Boeing's 737 MAX gets a boost as Turkish leisure airline expands order
Boeing's 737 MAX program got a shot in the arm Monday as SunExpress exercised an option to add 10 more of the planes to its fleet.
The carrier, which is a joint venture between Turkish Airlines and Lufthansa, serves holiday destinations from Europe and Turkey.
The SunExpress order comes as the global fleet of 737 MAX jets remains grounded following fatal crashes in Indonesia and Ethiopia. An automated flight control system is suspected of contributing to both disasters, and Boeing has been working with regulators and other industry stakeholders to resolve the issue and get the planes flying again.
Airlines have continually extended the window in which they expect to keep the aircraft off their schedules.
Despite the ongoing troubles, SunExpress signaled confidence in the manufacturer by announcing the order at the Dubai Airshow.
"We have full confidence that Boeing will deliver us a safe, reliable, and efficient aircraft," Jens Bischof, the CEO of SunExpress, said in a statement with Boeing. "However, it goes without saying that this requires the undisputed airworthiness of the model, granted by all relevant authorities. Our utmost priority at SunExpress is and has always been safety."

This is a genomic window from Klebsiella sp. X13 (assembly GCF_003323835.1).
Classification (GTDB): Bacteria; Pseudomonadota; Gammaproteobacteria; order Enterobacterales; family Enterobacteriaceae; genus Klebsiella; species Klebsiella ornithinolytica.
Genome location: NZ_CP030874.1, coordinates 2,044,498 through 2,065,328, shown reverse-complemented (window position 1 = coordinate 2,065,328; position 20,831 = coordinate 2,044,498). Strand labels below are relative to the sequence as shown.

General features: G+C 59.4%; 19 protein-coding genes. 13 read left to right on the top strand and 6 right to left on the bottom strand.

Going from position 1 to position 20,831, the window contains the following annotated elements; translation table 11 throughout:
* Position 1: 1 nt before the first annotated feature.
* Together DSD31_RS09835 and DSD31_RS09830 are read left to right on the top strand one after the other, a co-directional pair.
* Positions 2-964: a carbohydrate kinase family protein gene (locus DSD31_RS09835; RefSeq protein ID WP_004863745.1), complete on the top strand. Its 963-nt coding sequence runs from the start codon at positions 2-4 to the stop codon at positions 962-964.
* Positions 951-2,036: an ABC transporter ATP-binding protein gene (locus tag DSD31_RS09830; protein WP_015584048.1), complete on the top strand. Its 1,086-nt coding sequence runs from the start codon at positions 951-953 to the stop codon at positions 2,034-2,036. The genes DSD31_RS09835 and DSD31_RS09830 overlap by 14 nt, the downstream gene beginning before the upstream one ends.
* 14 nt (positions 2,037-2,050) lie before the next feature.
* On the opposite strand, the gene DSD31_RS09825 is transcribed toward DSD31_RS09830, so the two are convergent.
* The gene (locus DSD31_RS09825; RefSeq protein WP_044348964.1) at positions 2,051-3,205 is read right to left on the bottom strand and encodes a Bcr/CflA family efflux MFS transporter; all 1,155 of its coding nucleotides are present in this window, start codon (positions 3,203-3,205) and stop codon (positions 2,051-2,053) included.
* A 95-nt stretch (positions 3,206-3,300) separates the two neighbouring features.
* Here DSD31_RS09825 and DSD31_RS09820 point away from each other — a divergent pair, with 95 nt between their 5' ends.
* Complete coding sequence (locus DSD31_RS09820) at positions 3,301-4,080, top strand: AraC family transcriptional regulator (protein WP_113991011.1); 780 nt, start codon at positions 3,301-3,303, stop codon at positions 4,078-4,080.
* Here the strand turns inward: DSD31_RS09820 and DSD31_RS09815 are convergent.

SunExpress' is the first firm order for MAX aircraft since the fleet was grounded, with the options expanding a 32-jet order SunExpress placed in 2014. None of those planes have been delivered, in part because of the grounding of the MAX that is now going into its ninth month. In June, Boeing landed an order for 200 MAX jets from International Airlines Group, the parent company of British Airways, Iberia, Aer Lingus, LEVEL and Vueling. That commitment was less binding than a firm order, coming as a "letter of intent" revealed at the Paris Air Show.
Boeing acknowledged that the SunExpress announcement gave the MAX program a boost.
"We are honored and humbled by the trust that SunExpress has placed in our team at Boeing. They have been a wonderful partner over the years, demonstrating every day the efficiency and reliability of the Boeing 737 across their growing network," Stan Deal, CEO of Boeing Commercial Airplanes, added in the statement. "We regret the impact the MAX grounding has had on SunExpress and their passengers. The Boeing team is working hard to safely return the airplane to service and providing the capacity for SunExpress to continue serving as the backbone of air travel in the Turkish tourism industry."